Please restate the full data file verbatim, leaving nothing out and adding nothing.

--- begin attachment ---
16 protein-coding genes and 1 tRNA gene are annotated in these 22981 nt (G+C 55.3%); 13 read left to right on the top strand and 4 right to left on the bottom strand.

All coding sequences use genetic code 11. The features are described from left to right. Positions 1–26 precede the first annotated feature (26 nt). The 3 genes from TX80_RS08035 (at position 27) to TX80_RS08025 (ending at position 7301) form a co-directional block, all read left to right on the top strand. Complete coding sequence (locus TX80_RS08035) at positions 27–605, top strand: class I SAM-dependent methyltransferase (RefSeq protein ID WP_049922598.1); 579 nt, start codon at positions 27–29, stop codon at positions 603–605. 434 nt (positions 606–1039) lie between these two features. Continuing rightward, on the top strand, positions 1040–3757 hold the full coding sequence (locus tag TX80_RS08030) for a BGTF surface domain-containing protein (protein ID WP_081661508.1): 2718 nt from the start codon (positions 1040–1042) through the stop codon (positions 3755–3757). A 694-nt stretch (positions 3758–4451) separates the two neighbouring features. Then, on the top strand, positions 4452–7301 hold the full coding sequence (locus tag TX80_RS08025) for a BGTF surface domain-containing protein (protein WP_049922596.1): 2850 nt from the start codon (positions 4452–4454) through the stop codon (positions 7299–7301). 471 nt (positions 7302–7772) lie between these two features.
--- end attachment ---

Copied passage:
16 protein-coding genes and 1 tRNA gene are annotated in these 22981 nt (G+C 55.3%); 13 read left to right on the top strand and 4 right to left on the bottom strand.

All coding sequences use genetic code 11. The features are described from left to right. Positions 1–26 precede the first annotated feature (26 nt). The 3 genes from TX80_RS08035 (at position 27) to TX80_RS08025 (ending at position 7301) form a co-directional block, all read left to right on the top strand. Complete coding sequence (locus TX80_RS08035) at positions 27–605, top strand: class I SAM-dependent methyltransferase (RefSeq protein ID WP_049922598.1); 579 nt, start codon at positions 27–29, stop codon at positions 603–605. 434 nt (positions 606–1039) lie between these two features. Continuing rightward, on the top strand, positions 1040–3757 hold the full coding sequence (locus tag TX80_RS08030) for a BGTF surface domain-containing protein (protein ID WP_081661508.1): 2718 nt from the start codon (positions 1040–1042) through the stop codon (positions 3755–3757). A 694-nt stretch (positions 3758–4451) separates the two neighbouring features. Then, on the top strand, positions 4452–7301 hold the full coding sequence (locus tag TX80_RS08025) for a BGTF surface domain-containing protein (protein WP_049922596.1): 2850 nt from the start codon (positions 4452–4454) through the stop codon (positions 7299–7301). 471 nt (positions 7302–7772) lie between these two features.